It wasn’t until 1880 that France officially chose July 14 as a national holiday to honour the French Republic. That was 91 years after Parisians stormed Bastille Prison, a turning point in the French Revolution. In support of the Republic, San Francisco’s French community also celebrated La Fête Nationale in 1880, and has continued with large and small celebrations throughout the years. But 2017 could be a turning point in raising the level of celebration.
The French language and culture association Comité Officiel held a kermesse (an outdoor party) on Saturday, July 15 to celebrate Bastille Day. The location was Justin Herman Plaza, a popular gathering place across from San Francisco’s Ferry Building along the Embarcadero. Twenty French organisations participated with food, drink and product booths, pétanque lessons and demonstrations, vintage Citroëns on display, an address by the French Consul General, singing of the French and American national anthems, and ending with a Bal Populaire featuring French bands. It was the largest organised Bastille Day celebration in San Francisco since the 1960s.
“Every generation is different,” said Max Bouchard, Vice-President of Comité Officiel, which is experiencing a reboot by putting on this year’s event. “When I arrived in California in the 1960s, there was no Silicon Valley yet, and the French community often felt isolated. Now, in the 21st century, we have easy networking using the internet and growing opportunities for French businesses, from fashion to technology.”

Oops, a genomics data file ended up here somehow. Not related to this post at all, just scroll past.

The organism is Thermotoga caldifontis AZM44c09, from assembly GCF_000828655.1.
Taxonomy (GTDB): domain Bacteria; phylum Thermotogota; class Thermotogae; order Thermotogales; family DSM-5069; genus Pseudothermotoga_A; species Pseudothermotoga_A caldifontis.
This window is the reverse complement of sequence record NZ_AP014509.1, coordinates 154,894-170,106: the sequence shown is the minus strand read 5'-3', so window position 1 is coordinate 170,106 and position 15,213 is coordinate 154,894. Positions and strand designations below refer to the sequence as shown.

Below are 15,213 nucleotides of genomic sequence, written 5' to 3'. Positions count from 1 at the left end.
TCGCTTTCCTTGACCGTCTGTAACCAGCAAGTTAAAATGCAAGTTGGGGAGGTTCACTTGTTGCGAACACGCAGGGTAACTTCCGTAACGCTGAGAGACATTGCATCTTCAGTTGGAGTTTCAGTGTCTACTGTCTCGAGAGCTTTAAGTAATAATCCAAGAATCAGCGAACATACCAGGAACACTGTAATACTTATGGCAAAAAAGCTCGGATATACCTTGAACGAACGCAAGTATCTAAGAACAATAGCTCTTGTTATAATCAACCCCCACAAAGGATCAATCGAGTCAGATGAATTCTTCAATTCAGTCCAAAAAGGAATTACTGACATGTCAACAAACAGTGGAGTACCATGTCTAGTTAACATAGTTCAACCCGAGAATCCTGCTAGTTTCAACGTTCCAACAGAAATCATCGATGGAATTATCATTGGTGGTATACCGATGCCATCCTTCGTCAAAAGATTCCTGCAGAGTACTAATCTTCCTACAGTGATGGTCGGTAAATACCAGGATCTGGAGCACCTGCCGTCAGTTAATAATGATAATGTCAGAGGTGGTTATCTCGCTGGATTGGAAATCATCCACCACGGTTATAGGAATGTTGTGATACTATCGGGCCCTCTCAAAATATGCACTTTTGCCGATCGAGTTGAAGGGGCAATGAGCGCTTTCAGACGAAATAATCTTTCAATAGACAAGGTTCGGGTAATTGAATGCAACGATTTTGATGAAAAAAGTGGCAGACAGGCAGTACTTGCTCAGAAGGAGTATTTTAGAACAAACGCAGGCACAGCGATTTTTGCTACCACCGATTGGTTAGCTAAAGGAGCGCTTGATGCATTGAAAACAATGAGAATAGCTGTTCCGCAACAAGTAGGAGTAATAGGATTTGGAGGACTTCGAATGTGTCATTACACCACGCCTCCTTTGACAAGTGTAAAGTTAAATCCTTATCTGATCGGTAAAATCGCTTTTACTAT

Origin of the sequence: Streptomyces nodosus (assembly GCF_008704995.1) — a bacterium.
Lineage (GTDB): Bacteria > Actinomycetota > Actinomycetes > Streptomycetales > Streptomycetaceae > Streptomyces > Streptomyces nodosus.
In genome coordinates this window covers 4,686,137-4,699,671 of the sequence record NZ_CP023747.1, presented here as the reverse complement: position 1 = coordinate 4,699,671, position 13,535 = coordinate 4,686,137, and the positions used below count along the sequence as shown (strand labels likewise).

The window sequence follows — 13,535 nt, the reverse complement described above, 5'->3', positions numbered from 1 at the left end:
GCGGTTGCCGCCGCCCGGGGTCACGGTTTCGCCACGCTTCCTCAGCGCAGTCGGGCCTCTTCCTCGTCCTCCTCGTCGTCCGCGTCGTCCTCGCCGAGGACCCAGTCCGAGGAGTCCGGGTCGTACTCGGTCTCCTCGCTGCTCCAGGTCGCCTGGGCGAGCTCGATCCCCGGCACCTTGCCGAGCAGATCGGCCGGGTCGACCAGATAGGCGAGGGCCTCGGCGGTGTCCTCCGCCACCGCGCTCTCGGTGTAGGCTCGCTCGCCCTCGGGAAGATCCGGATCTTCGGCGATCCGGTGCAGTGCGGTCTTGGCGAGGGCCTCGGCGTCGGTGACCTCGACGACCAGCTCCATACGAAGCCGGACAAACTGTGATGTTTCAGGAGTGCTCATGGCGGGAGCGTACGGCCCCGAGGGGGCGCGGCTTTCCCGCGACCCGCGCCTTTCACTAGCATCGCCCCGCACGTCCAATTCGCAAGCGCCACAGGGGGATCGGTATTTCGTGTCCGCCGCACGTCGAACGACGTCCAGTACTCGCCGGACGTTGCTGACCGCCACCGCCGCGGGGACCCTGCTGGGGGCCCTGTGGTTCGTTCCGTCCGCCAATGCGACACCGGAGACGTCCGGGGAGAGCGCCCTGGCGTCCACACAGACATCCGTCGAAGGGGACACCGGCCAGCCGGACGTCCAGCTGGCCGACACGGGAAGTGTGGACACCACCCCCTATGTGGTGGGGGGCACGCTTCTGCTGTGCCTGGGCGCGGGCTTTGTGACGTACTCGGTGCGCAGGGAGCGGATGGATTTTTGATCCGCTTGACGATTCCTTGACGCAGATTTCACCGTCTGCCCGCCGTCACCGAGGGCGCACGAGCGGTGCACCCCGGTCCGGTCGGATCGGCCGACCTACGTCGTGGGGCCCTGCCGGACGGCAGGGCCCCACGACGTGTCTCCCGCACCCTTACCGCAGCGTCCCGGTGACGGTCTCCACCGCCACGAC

In addition, San Francisco has a French Consul General that is very involved in promoting French businesses, technology, culture, language, education and sharing the spirit of celebration for Bastille Day throughout the Western region of the U.S.
“This is a bonding day for the French community all over the globe,” said Emmanuel Lebrun-Damiens, Consul General of France in San Francisco. “On this day, we come together to celebrate our traditional values of tolerance, inclusiveness and freedom…The French community is optimistic and has a positiveness I enjoy.”
To celebrate that spirit, Lebrun-Damiens held a Bastille Day event at the French Residence in San Francisco on Friday, July 14. The residence is located in one of San Francisco’s fog belts in Cole Valley, between Twin Peaks and the eastern end of Golden Gate Park. The first attendee to the party was Karl the Fog, who snuck in quietly as he always does. But then a hundred or so people attended, including California State Representatives from the Bay Area, business and education leaders, and other supporters of the French community.